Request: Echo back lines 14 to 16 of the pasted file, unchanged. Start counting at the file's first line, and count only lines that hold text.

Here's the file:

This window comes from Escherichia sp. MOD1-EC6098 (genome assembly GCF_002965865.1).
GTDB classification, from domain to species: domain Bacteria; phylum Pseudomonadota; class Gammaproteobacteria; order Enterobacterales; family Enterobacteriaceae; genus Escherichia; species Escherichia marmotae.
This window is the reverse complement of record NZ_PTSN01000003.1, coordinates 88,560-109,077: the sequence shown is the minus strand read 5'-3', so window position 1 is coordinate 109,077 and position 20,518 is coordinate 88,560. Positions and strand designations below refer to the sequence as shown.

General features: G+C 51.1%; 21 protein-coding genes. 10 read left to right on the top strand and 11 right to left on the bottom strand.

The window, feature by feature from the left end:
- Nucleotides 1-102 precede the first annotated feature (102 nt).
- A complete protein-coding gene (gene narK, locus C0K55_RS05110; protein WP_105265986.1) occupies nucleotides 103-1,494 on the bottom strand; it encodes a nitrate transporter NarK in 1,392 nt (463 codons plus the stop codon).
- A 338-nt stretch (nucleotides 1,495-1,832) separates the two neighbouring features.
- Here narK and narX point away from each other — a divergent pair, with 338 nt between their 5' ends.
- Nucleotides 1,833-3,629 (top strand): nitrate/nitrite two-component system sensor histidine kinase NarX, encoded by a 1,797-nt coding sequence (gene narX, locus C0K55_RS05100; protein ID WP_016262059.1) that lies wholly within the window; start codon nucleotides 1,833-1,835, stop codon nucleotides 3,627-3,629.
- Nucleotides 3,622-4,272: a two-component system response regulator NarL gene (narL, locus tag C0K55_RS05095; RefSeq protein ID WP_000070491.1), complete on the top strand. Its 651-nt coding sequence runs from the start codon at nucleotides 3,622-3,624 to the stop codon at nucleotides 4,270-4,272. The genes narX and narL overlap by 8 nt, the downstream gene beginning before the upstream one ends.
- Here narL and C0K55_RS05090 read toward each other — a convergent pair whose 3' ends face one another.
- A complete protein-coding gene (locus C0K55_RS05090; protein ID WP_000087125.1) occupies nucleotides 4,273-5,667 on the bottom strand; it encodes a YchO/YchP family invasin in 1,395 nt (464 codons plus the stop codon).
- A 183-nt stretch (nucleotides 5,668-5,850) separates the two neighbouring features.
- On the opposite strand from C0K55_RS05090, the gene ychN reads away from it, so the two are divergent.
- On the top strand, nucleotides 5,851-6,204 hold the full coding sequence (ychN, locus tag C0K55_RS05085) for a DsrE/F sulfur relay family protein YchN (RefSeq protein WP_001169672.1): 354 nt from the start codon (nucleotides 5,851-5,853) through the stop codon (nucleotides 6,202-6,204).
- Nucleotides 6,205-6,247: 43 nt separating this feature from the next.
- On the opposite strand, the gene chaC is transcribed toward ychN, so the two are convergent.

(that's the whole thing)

- A 183-nt stretch (nucleotides 5,668-5,850) separates the two neighbouring features.
- On the opposite strand from C0K55_RS05090, the gene ychN reads away from it, so the two are divergent.
- On the top strand, nucleotides 5,851-6,204 hold the full coding sequence (ychN, locus tag C0K55_RS05085) for a DsrE/F sulfur relay family protein YchN (RefSeq protein WP_001169672.1): 354 nt from the start codon (nucleotides 5,851-5,853) through the stop codon (nucleotides 6,202-6,204).